Scheduled learning and teaching activities33weekly independent group-led studio session
Guided independent study201Private study

Formative assessment

Form of assessmentSize of the assessment (eg length / duration)ILOs assessedFeedback method
Log book1-4, 7-8, 10-12, 15, 17verbal feedback

Summative assessment (% of credit)

CourseworkWritten examsPractical exams
40060

Details of summative assessment

Form of assessment% of creditSize of the assessment (eg length / duration)ILOs assessedFeedback method
Continuous assessment of studio based practice401-7, 9-17verbal feedback
Small group performance2015 minutes1, 3-7, 9-17verbal feedback
Creative analysis (essay)402,000 words1-4, 7-8, 10-12,17written feedback
0
0
0

Details of re-assessment (where required by referral or deferral)

Original form of assessmentForm of re-assessmentILOs re-assessedTimescale for re-assessment
Continuous assessment of studio based practiceEssay 2,000 words1-7, 9-17Referral/deferral period
Small group performancepiece of written work 1,000 words1, 3-7, 9-17Referral/deferral period
Creative analysis (essay)Creative analysis (essay)1-4, 7-8, 10-12,17Referral/deferral period

Indicative learning resources - Basic reading

Barker, Clive, Theatre games: a new approach to drama training. London: Methuen, 1977.

Boal, Augusto, trans. Adrian Jackson, Games for actors and non-actors. London: Routledge, 1992.

Hahlo, Richard & Peter Reynolds, Dramatic Events: How to Run a Successful Workshop. London: Faber, 2000.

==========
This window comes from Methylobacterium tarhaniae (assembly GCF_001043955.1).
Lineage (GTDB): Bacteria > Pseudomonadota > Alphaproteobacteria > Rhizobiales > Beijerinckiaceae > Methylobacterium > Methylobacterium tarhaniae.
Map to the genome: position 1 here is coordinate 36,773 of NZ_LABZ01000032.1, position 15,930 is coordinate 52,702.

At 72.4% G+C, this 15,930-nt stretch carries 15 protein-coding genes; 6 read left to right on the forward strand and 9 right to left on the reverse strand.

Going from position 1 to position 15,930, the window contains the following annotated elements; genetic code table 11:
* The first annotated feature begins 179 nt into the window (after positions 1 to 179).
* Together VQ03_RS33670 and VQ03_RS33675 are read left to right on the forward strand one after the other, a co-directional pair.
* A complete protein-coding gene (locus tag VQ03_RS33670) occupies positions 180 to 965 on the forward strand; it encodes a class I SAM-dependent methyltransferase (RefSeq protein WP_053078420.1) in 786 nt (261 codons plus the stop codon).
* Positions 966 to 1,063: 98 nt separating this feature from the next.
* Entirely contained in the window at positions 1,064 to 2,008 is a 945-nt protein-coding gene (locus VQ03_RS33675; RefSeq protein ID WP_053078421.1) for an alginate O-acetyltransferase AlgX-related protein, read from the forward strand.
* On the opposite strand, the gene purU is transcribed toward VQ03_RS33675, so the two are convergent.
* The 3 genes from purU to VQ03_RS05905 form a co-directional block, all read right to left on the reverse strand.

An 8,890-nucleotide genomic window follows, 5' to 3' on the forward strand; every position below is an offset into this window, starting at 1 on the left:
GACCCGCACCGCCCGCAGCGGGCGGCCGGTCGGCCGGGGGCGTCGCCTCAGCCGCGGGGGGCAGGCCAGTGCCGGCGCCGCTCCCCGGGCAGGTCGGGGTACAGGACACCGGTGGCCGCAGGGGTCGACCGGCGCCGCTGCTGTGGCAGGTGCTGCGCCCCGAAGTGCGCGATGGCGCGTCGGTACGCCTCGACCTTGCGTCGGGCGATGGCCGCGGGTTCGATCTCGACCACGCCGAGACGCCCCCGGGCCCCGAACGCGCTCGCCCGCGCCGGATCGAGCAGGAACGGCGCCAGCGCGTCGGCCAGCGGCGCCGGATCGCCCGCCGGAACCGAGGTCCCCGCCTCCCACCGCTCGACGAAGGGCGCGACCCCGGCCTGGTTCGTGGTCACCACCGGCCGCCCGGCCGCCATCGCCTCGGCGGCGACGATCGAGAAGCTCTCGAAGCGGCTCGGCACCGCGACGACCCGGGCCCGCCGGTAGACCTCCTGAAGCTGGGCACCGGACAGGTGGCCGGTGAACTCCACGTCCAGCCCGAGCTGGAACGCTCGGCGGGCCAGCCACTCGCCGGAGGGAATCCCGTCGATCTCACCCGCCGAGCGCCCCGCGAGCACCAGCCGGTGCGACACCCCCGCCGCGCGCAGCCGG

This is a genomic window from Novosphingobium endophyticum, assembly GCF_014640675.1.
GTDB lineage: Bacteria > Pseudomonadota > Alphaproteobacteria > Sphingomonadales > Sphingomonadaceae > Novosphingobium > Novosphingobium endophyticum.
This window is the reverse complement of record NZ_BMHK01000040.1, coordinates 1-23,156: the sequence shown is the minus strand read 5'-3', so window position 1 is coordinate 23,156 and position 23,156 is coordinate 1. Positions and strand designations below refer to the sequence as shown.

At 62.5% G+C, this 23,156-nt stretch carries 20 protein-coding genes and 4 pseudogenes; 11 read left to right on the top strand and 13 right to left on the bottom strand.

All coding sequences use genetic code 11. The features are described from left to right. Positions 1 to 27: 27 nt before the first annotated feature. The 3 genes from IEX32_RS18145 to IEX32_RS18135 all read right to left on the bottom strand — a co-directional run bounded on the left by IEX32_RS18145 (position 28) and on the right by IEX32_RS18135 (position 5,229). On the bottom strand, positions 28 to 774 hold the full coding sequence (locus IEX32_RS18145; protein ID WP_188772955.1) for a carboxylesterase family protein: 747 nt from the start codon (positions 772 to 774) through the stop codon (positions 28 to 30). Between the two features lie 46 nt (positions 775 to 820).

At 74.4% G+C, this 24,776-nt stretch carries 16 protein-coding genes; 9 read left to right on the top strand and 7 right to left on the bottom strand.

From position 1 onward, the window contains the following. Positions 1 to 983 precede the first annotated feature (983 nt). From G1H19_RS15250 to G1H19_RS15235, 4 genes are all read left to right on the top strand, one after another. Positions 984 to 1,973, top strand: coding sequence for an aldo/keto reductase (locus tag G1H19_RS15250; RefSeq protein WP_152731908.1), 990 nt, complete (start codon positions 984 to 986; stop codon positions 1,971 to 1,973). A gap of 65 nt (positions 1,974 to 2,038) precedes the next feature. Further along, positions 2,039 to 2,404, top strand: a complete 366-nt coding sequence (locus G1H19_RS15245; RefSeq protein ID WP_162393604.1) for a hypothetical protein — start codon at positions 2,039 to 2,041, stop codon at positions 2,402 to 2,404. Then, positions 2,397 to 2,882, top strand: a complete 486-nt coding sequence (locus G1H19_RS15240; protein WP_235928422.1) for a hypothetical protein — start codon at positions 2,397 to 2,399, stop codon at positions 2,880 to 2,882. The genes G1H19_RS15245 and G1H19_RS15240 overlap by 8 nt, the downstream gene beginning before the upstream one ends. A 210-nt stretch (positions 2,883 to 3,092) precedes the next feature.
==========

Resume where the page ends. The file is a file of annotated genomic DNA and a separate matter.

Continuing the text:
Heddon, Deirdre & Jane Milling, Devising performance: a critical history. Basingstoke: Palgrave Macmillan, 2005.

Huizinga, Johan, Homo ludens: a study of the play-element in culture. London: Routledge & Kegan Paul, 1949.

Johnston, Chris, House of games: making theatre from everyday life. London: Nick Hern, 1998.

Johnstone, Keith, Impro: improvisation and the theatre. London: Eyre Methuen, 1981. Oddey, Alison, Devising theatre: a practical and theoretical handbook. London: Routledge, 1994.

Opie, Iona & Peter, Children's games in street and playground. Oxford: Clarendon Press, 1969.

Schechner, Richard, Performance studies: an introduction. London: Routledge, 2002.

Spolin, Viola, Improvisation for the theater: a handbook of teaching and directing techniques. Evanston: Northwestern University Press, 1983.

Tufnell, Miranda & Chris Crickmay. Body space image: notes towards improvisation and performance. London: Dance Books, 1993.

Module has an active ELE page?

Yes

Indicative learning resources - Other resources

Library-based video documents by Exeter graduate theatre companies, who use devising techniques to create work across a range of genres: Speak Bitterness and Making Performance Educational Video by Forced Entertainment; Shelf Life and The Night Before Christmas by Theatre Alibi; Six Dead Queens and Pushing Daisies by Foursight Theatre. Devised performances at Exeter Phoenix and the Northcott Theatre.

Available as distance learning?

No

Origin date

2011

Last revision date

4/12/2011

Key words search

drama, theatre, acting, not-acting, play, plays, devising, actor training